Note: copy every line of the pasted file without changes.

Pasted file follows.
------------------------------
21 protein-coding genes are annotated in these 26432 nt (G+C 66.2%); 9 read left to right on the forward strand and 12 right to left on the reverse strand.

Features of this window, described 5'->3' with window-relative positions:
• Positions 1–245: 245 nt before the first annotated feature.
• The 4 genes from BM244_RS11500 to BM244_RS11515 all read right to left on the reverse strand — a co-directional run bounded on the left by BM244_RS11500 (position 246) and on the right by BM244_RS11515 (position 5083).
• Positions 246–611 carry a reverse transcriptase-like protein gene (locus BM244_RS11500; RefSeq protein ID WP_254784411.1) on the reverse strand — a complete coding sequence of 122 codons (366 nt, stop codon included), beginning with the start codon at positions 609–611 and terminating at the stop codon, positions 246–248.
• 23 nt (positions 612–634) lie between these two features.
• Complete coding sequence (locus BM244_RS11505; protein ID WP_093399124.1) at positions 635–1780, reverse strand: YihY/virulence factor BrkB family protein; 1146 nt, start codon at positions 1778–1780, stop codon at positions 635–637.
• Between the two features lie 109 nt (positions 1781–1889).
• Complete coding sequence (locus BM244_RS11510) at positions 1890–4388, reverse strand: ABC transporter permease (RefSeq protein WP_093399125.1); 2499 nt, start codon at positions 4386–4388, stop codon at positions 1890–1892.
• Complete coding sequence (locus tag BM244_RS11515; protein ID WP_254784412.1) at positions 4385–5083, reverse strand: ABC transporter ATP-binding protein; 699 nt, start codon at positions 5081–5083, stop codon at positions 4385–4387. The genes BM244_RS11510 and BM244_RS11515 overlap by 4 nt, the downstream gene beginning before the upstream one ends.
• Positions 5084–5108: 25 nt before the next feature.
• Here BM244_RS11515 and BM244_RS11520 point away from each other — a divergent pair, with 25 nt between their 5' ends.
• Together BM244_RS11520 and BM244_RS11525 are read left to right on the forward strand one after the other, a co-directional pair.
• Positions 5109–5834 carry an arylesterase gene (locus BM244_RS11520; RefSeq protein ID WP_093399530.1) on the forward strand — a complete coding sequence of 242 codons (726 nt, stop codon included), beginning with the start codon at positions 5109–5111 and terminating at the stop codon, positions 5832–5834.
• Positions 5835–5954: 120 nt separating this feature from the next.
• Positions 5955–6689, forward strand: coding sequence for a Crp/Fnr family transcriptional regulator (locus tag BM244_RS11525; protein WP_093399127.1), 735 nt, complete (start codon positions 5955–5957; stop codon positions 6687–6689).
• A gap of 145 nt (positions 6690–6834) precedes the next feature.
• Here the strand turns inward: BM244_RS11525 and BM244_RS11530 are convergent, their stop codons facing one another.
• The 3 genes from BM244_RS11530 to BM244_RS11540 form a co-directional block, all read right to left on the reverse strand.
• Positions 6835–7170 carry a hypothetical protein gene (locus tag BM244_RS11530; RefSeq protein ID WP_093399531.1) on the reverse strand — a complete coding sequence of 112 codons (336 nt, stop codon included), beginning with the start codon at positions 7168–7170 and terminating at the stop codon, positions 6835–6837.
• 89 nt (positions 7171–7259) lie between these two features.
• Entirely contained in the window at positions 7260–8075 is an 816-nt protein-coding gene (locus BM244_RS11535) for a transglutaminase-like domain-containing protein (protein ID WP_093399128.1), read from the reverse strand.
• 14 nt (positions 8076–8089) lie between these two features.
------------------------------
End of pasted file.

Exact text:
21 protein-coding genes are annotated in these 26432 nt (G+C 66.2%); 9 read left to right on the forward strand and 12 right to left on the reverse strand.

Features of this window, described 5'->3' with window-relative positions:
• Positions 1–245: 245 nt before the first annotated feature.
• The 4 genes from BM244_RS11500 to BM244_RS11515 all read right to left on the reverse strand — a co-directional run bounded on the left by BM244_RS11500 (position 246) and on the right by BM244_RS11515 (position 5083).
• Positions 246–611 carry a reverse transcriptase-like protein gene (locus BM244_RS11500; RefSeq protein ID WP_254784411.1) on the reverse strand — a complete coding sequence of 122 codons (366 nt, stop codon included), beginning with the start codon at positions 609–611 and terminating at the stop codon, positions 246–248.
• 23 nt (positions 612–634) lie between these two features.
• Complete coding sequence (locus BM244_RS11505; protein ID WP_093399124.1) at positions 635–1780, reverse strand: YihY/virulence factor BrkB family protein; 1146 nt, start codon at positions 1778–1780, stop codon at positions 635–637.
• Between the two features lie 109 nt (positions 1781–1889).
• Complete coding sequence (locus BM244_RS11510) at positions 1890–4388, reverse strand: ABC transporter permease (RefSeq protein WP_093399125.1); 2499 nt, start codon at positions 4386–4388, stop codon at positions 1890–1892.
• Complete coding sequence (locus tag BM244_RS11515; protein ID WP_254784412.1) at positions 4385–5083, reverse strand: ABC transporter ATP-binding protein; 699 nt, start codon at positions 5081–5083, stop codon at positions 4385–4387. The genes BM244_RS11510 and BM244_RS11515 overlap by 4 nt, the downstream gene beginning before the upstream one ends.
• Positions 5084–5108: 25 nt before the next feature.
• Here BM244_RS11515 and BM244_RS11520 point away from each other — a divergent pair, with 25 nt between their 5' ends.
• Together BM244_RS11520 and BM244_RS11525 are read left to right on the forward strand one after the other, a co-directional pair.
• Positions 5109–5834 carry an arylesterase gene (locus BM244_RS11520; RefSeq protein ID WP_093399530.1) on the forward strand — a complete coding sequence of 242 codons (726 nt, stop codon included), beginning with the start codon at positions 5109–5111 and terminating at the stop codon, positions 5832–5834.
• Positions 5835–5954: 120 nt separating this feature from the next.
• Positions 5955–6689, forward strand: coding sequence for a Crp/Fnr family transcriptional regulator (locus tag BM244_RS11525; protein WP_093399127.1), 735 nt, complete (start codon positions 5955–5957; stop codon positions 6687–6689).
• A gap of 145 nt (positions 6690–6834) precedes the next feature.
• Here the strand turns inward: BM244_RS11525 and BM244_RS11530 are convergent, their stop codons facing one another.
• The 3 genes from BM244_RS11530 to BM244_RS11540 form a co-directional block, all read right to left on the reverse strand.
• Positions 6835–7170 carry a hypothetical protein gene (locus tag BM244_RS11530; RefSeq protein ID WP_093399531.1) on the reverse strand — a complete coding sequence of 112 codons (336 nt, stop codon included), beginning with the start codon at positions 7168–7170 and terminating at the stop codon, positions 6835–6837.
• 89 nt (positions 7171–7259) lie between these two features.
• Entirely contained in the window at positions 7260–8075 is an 816-nt protein-coding gene (locus BM244_RS11535) for a transglutaminase-like domain-containing protein (protein ID WP_093399128.1), read from the reverse strand.
• 14 nt (positions 8076–8089) lie between these two features.